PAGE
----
It is often forgotten that, even though Facebook is a US-based company, its largest market is not the United States. The site has more users in the European Union. That is why the EU has been able to force its regulations on Facebook and other companies like it.
The power of the EU’s regulatory might in the digital sphere has been proven through the new General Data Protection Regulation (GDPR) provisions, which companies across the world have adopted. Because of the EU’s size, and because of inaction in the United States, Brussels has become the world’s digital regulator.
But Andrus Ansip, who was until recently the EU’s digital Commissioner and is now a member of the European Parliament, says the EU ended up in this position by accident.
“In the EU we weren’t trying to regulate everything, during these last five years we were aiming to deregulate, to harmonise 28 sets of rules into one,” he said at an event last week in Brussels.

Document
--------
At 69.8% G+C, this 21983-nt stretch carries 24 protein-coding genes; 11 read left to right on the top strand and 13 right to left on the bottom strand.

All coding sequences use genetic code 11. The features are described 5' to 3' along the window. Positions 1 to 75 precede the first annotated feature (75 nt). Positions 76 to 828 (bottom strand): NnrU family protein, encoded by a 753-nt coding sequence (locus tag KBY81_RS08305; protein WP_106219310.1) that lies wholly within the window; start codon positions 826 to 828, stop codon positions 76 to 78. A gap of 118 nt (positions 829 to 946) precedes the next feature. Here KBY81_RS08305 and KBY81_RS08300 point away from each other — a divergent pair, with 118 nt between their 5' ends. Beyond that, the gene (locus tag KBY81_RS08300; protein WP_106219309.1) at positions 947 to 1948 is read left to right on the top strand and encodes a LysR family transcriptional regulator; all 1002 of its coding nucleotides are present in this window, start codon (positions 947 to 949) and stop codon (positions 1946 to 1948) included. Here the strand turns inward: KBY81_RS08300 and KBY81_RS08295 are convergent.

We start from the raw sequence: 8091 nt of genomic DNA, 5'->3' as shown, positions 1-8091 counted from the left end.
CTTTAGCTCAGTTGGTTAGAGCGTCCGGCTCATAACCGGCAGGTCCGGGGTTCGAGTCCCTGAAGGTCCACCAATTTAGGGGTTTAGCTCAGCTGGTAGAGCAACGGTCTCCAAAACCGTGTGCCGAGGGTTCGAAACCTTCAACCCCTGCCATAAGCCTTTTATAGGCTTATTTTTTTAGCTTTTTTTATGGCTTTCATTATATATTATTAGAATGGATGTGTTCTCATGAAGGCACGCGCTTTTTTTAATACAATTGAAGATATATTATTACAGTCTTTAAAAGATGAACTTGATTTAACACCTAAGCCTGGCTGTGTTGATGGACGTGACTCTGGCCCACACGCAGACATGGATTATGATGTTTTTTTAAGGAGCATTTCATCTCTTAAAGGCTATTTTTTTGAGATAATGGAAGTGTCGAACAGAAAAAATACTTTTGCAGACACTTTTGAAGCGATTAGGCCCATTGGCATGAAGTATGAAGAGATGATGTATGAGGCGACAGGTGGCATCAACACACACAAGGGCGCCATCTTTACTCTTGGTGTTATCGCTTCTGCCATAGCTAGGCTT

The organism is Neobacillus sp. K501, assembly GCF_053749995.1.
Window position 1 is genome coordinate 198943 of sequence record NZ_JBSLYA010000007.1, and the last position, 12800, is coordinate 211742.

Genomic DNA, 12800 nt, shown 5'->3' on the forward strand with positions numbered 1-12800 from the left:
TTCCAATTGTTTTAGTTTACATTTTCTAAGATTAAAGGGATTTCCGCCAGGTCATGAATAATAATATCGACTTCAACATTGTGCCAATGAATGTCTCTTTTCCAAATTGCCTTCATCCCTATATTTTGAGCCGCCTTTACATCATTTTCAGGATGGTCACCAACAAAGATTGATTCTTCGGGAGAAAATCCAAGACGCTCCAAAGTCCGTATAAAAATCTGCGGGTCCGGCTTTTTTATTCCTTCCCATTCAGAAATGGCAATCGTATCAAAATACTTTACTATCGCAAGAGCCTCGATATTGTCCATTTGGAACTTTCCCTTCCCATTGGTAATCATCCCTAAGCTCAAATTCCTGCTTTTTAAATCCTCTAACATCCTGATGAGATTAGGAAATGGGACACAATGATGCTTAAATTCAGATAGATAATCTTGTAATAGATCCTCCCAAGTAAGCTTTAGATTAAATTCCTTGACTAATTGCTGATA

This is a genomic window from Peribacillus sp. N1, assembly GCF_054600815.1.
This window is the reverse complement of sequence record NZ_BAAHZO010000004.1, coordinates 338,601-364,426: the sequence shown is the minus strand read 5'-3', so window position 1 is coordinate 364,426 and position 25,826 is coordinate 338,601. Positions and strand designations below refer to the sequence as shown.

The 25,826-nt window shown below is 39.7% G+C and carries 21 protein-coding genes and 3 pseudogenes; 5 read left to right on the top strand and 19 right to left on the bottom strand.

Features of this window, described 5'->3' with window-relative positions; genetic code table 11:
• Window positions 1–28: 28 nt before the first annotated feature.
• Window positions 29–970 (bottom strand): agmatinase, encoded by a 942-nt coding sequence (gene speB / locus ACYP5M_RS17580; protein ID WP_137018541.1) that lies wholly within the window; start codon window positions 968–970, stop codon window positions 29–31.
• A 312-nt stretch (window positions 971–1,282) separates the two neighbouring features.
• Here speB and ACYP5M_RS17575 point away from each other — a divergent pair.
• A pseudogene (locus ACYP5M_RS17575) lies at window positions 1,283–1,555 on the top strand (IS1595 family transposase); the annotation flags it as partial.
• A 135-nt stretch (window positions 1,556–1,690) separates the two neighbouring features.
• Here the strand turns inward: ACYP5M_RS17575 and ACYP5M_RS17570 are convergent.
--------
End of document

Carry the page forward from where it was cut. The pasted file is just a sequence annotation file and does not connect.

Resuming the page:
“We weren’t trying to set global standards, even when talking about GDPR, but somehow it happened so,” he added. “In the United States they don’t have federal data protection rules, the only available set was our GDPR.
And we’re of course happy that our GDPR became a global standard. Ask those global service providers, they are really happy that now those rules are harmonized across the world”.
Ansip made his comments at the recent Euractiv event ‘Smart and Open Europe’, supported by the Confederation of Finnish Industries and the Technology Industries of Finland.
The event brought together stakeholders from the political, business and civil society worlds – while many complain that while the EU has been busy regulating, it hasn’t been innovating.
“Europe has been quite heavy on privacy and integrity, which we value very highly, but that needs to stand in relation to innovation capabilities,” said Christian Guttmann, head of artificial intelligence and data science at the Tieto Corporation. “From my point of view, and that of many in the industry, we need to speed that up.”